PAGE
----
Replicator

Picture of Replicator

Winterval

Replicator - Winterval ©2001 Self-Released
1. (No More) Salted Beef
2. Soda Troll
3. Journey To The End Of The Night Part II
4. Ka Tet
5. Motivationally Challenged
6. Strategy
7. Will C. Wood
8. Taxi Driving

Replicator's Winterval has been sitting in my inbox queue for quite some time and this CD has received little attention for a couple of reasons. For one, I discovered that the disc didn't play in my main CD player, which meant that I had to either use the portable player in my car (which is obviously not where I write too many reviews) or hook up another player to my home stereo. Whether this CD was a bad pressing or Replicator has something against the Sony Corporation, I'm truly unsure, but the result was that I didn't bother playing this disc until recently. What I've discovered is that Replicator is a reasonably decent three piece indie band hailing from Oakland, California, who play a post-punkish style of rock that is reminiscient of current Fugazi.

The coolest thing about Replicator is that they use photos of their cats in place of their real visages. The second coolest thing about Replicator is that they have the ability to weave together some jangly, meandering compositions the way Fugazi has over the past two albums. Replicator by no means is a carbon copy of the DC legend, but the spirit is the same. Much of the album consists of instrumental wanderings, broken up with occasional singing. The vocals remind me quite a bit of the old SST band, Trotsky Icepick. Moreover, the poppier moments of Replicator sound somewhat similiar to Trotsky Icepick as well. The band never gets too involved in their own musicianship to lose the thread of the songs and are able to keep the meanderings fairly concise, which helps deliver a more significant punch than a less restrained band might throw.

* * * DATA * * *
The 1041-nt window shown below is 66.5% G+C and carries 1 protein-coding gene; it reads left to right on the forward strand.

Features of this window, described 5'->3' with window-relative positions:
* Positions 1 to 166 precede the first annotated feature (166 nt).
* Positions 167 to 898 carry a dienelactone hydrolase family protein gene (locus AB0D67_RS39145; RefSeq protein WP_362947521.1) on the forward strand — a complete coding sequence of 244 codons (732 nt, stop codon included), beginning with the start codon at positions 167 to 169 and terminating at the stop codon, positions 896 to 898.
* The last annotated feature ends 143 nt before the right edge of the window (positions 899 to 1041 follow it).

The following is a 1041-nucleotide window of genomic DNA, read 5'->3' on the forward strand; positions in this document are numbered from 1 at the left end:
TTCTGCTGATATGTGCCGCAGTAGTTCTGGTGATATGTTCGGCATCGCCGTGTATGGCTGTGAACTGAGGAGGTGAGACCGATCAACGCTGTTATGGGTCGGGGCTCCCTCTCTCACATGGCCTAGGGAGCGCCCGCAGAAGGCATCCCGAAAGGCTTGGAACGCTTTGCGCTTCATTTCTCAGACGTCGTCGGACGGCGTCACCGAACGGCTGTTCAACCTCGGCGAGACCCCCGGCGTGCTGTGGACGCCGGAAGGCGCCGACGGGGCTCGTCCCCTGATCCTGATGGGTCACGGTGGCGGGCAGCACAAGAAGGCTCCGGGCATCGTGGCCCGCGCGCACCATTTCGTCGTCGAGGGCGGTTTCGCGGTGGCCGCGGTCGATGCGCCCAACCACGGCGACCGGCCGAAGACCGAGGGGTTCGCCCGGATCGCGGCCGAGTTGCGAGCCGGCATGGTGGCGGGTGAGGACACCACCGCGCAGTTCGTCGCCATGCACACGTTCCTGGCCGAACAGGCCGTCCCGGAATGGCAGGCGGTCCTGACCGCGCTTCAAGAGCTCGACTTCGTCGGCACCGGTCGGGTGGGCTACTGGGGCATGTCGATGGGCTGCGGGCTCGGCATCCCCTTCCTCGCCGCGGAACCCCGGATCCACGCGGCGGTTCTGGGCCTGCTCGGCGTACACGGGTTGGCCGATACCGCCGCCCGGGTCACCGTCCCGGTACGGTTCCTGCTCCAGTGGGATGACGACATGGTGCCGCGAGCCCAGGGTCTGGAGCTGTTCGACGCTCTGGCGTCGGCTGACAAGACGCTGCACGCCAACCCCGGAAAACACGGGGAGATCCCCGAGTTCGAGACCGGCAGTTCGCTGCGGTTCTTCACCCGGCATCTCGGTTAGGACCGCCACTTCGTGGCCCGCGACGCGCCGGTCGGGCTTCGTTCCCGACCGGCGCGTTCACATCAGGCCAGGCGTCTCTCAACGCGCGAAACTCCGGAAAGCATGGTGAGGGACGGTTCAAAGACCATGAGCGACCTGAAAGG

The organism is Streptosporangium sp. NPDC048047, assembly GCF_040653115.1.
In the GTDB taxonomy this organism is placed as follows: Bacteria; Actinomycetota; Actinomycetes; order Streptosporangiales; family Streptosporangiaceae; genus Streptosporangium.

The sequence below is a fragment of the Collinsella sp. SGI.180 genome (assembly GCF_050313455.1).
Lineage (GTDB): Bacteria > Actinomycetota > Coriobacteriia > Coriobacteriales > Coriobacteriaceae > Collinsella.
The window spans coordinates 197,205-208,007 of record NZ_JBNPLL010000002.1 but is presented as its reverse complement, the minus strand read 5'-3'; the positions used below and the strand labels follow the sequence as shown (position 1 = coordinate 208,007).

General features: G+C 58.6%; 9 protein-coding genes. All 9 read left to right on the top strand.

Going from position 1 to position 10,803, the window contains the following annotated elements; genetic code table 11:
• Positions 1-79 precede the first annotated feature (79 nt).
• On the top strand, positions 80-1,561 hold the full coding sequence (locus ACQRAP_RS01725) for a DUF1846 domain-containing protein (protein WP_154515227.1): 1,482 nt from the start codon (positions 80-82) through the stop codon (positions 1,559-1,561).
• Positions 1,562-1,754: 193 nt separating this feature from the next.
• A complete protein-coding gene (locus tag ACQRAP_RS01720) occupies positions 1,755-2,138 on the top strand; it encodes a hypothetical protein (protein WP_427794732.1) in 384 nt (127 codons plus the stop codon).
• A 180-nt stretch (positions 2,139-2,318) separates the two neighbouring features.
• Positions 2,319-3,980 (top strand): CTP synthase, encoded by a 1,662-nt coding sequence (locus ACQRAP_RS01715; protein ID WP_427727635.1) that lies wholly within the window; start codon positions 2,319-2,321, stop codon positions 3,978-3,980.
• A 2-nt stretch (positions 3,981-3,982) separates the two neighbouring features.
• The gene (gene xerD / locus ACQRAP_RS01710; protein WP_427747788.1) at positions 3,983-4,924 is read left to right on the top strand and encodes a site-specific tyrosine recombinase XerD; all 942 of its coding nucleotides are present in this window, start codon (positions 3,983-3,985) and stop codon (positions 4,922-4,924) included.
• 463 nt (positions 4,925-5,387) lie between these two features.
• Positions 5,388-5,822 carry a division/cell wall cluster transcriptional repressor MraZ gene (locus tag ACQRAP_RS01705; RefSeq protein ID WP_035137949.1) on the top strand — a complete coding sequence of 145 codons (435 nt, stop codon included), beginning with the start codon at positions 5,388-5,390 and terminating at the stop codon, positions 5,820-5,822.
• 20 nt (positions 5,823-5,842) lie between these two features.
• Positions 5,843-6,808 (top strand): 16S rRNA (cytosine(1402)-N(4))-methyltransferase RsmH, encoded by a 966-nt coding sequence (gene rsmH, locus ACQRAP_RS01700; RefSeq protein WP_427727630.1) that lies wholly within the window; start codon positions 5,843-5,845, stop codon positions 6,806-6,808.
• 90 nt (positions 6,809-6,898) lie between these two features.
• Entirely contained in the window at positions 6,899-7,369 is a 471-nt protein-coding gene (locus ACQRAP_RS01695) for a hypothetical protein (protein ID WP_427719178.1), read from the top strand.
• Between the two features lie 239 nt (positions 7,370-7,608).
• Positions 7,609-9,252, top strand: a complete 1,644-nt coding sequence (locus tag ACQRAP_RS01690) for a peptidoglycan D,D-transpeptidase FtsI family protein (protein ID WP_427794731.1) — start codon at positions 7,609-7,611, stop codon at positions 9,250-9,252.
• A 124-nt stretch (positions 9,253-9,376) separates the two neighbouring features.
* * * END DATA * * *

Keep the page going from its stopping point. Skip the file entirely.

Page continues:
Aside from the technical difficulties of the CD, I can find very little complaint in Winterval. The band's ability to explore three piece, guitar based rock with more than just a compass and guiding star suggest they have an interesting future in front of them. Without a doubt, curious indie and post-punk fans should check this band out.

Review by John Chedsey

Review date: 02/2002

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